READING BETWEEN THE RB LINES
Coach Andy Avalos gave spring football props to one particular Boise State position group on offense before the Broncos scattered for spring break. And it’s the unit everybody wonders about. Avalos said the running backs have been performing at a high level. Maybe we can connect some dots there. George Holani is healthy, and Tyler Crowe must be doing his job. But there are only five running backs on the roster. That leaves Taequan Tyler, Danny Smith and true freshman Ashton Jeanty. Smith is a journeyman back, and Tyler is trying to crack the rotation. So Jeanty must be having an impact on Avalos’ evaluation, right? And if he is, Jeanty’s decision to graduate early from Lone Star High School in Texas is paying off. The 2022 season is setting up well for him. I’m told he’s not going last in drills.
JONES JUMPS UP THE LEADERSHIP LADDER
One of the greatest pleasures of watching college football is seeing players develop from anonymous freshmen into unexpected stars. At the safety spot, JL Skinner was not an unexpected star for Boise State. You’d have to say Tyreque Jones was, though. Beyond Jones’ vast improvement in ability is his emergence as a leader. “I’ve grown a lot—maturity, leadership, as far as knowing the defense, I can help just about anybody that’s on the field,” Jones told the media last week. “Being a lot more vocal, taking control of the defense. And my position asks a lot, demands a lot, setting the coverage and making sure we as a defensive corps are all on the same page.” Jones was fourth on the team with 52 tackles last year and added two interceptions and a forced fumble. He’s on a par with Skinner now.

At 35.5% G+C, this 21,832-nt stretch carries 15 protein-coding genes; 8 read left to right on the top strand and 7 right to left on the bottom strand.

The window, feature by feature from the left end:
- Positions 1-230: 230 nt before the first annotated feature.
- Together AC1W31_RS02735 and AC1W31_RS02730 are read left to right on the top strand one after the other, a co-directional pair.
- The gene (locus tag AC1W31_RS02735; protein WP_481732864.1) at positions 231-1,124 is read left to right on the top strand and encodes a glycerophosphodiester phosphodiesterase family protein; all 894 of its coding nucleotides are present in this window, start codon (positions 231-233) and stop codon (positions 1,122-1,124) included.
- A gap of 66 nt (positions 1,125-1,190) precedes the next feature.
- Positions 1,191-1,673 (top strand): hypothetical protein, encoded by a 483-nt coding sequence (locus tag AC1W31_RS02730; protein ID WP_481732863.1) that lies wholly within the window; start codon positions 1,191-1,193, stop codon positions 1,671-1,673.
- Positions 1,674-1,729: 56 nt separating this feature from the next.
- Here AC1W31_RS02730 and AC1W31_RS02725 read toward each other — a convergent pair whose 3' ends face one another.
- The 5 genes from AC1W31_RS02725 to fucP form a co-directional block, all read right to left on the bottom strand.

FIFTH SEASON FOR NO. 55
A year ago, the Dallas Cowboys elected not to pick up the fifth-year option on Leighton Vander Esch. But the former Boise State star will get a fifth season in Dallas nevertheless. Vander Esch, who bounced back nicely for the Cowboys last year after a couple of injury-plagued campaigns, won’t be getting the big money (by NFL standards). But he’ll take what he can get, and that’s a one-year contract that can max out at $3 million. Vander Esch started 16 games for Dallas in 2021, making 72 tackles with a sack and an interception.
IT TAKES A WHOLE HAND TO COUNT ‘EM